As planners strive to right planning wrongs, they will now be supported with the newly created Reconnecting Communities program, which is aimed at tearing down highway infrastructure that bifurcated communities, particularly communities of color. The program will set aside $1 billion for revitalization work, including $150 million of dedicated planning and community engagement funding. BIF also requires new vulnerability assessments to ensure that planners focus resources and support on low-income and underserved communities.

4. TRANSIT'S BIGGEST INVESTMENT EVER

Transit agencies suffering from pandemic-induced revenue loss could see some relief. Along with reauthorizing existing programs in the surface transportation act for the next five years, the package dedicates $39 billion in new funding to modernize systems, improve accessibility for users with limited mobility, provide new transit options in communities, and add zero-emission vehicles to transit fleets, among other programs and provisions. It also boosts funding for Amtrak and rail projects nationwide. Overall, the White House says this is the federal government's largest investment in public transit to date: more than $89 billion.

5. ACTIVE TRANSPORTATION, TOO

A variety of major advances for planning that support walking and biking are also included. The package reforms the Transportation Alternatives Program (TAP), the primary federal source of funding for non-motorized surface transportation, with expanded local control, fewer state transfers, more flexibility for local matches, and a 60 percent increase in funding. And the new Active Transportation Infrastructure Investment Program will see $200 million a year in grants to better connect walking and biking routes with destinations and other transportation options.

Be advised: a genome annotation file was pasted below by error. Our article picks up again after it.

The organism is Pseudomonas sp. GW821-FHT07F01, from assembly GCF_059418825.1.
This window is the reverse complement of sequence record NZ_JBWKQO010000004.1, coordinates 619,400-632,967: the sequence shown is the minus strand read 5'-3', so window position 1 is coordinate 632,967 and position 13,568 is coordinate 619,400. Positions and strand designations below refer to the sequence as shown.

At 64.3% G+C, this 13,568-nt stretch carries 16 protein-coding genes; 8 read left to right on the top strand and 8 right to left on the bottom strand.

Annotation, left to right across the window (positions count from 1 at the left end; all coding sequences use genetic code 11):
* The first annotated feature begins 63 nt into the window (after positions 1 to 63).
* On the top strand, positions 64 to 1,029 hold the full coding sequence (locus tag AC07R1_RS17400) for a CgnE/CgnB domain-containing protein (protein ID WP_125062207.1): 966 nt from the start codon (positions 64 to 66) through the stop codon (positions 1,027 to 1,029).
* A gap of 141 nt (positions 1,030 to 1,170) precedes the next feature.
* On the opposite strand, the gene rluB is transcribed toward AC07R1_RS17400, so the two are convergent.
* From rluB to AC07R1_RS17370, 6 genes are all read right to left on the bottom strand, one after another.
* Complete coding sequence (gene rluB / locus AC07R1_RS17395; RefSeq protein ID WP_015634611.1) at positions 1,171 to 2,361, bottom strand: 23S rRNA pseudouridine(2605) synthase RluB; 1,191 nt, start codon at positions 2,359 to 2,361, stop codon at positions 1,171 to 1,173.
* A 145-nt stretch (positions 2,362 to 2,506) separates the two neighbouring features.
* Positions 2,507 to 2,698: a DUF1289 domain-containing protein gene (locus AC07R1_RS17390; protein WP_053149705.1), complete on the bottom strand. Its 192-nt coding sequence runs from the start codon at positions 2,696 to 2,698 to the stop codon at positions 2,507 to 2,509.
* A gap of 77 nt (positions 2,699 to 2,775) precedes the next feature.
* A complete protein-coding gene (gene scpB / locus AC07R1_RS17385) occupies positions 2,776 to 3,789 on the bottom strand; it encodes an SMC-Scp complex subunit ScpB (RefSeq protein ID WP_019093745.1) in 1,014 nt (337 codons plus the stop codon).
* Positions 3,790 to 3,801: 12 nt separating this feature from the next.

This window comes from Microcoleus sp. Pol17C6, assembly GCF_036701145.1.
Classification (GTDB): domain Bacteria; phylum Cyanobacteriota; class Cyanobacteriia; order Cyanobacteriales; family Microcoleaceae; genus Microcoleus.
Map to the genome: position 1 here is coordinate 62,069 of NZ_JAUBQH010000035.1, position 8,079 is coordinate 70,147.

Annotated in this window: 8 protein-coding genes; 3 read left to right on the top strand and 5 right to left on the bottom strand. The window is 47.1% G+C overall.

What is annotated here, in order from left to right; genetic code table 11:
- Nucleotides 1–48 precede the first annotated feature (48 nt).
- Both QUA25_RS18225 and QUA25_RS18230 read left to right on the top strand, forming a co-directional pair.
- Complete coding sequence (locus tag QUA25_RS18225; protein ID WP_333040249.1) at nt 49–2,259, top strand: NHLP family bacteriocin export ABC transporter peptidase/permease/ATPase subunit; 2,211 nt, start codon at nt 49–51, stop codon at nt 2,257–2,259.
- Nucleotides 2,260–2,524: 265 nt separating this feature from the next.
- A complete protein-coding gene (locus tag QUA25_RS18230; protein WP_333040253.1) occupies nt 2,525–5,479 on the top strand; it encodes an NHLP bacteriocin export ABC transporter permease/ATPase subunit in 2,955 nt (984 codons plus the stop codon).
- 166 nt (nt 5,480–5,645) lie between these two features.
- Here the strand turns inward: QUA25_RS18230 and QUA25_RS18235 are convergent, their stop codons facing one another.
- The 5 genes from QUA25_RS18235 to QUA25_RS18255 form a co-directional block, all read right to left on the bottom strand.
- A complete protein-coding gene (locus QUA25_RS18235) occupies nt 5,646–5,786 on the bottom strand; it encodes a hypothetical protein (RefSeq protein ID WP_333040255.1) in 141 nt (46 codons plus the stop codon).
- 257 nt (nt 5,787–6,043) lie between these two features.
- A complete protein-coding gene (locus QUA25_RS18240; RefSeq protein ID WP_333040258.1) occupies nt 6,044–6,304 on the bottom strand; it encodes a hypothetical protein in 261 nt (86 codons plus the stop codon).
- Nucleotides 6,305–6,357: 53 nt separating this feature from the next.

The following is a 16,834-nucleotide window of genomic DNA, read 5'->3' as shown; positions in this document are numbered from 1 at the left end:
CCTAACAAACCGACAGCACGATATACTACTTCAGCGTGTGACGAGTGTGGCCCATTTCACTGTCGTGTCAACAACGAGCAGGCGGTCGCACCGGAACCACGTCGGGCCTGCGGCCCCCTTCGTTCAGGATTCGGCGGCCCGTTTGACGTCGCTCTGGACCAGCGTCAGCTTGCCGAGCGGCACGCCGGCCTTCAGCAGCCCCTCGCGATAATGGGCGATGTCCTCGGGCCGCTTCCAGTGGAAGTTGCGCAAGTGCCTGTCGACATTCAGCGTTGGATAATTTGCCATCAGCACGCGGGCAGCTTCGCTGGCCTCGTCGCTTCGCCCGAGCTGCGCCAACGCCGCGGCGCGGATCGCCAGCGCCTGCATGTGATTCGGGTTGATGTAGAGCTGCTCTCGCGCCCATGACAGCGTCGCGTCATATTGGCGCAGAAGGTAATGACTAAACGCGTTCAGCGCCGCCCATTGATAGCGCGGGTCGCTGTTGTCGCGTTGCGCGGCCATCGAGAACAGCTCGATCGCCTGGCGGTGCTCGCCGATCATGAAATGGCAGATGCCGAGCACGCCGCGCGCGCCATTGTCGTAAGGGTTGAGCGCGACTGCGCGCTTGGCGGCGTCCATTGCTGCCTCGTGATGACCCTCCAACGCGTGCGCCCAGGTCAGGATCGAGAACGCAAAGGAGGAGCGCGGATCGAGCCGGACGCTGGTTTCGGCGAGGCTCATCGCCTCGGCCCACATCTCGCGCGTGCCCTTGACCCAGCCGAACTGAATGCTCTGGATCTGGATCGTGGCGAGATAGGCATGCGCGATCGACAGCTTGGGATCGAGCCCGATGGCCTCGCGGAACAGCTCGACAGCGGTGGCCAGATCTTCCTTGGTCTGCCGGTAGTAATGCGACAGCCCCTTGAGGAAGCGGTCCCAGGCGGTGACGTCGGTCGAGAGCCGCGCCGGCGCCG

6. EMERGING TECH AND CONNECTIVITY

With $5 billion for a new Electric Vehicle Formula Program and $2.5 billion from the Highway Trust Fund for a new competitive grant program, the package aims to create a broader national network of EV charging infrastructure.

It also addresses another connectivity issue: the digital divide. With around 19 million Americans still lacking broadband access, the pandemic has further underscored the importance of reliable, high-speed internet access. The legislation dedicates $65 billion to broadband infrastructure, with $60 million specifically set aside for digital equity plans.

7. EMPOWERING LOCAL PLANNERS

Metropolitan planning organizations will also see an influx of direct financial support, with a 32 percent increase in funding for transportation planning compared to 2020 levels. Smaller regions will now qualify for direct funding, and local planners will gain support for reducing single-occupancy vehicle use with a new $250 million Congestion Relief Program.

A slate of other programs and provisions provide additional support for municipal and regional projects, including $2 billion in grants for rural transportation efforts that increase connectivity, improve safety, and generate economic growth. MPOs will also be eligible for a new pilot program focused on accessibility and connectivity data, modeling, and engagement innovations, plus support to better align transportation, land use, and housing plans. Regional and local planners will also have access to a new $500 million grant program for smart cities technologies.

Brenna Donegan is APA’s senior communications associate. Lindsay Nieman is APA’s senior editor, digital strategy.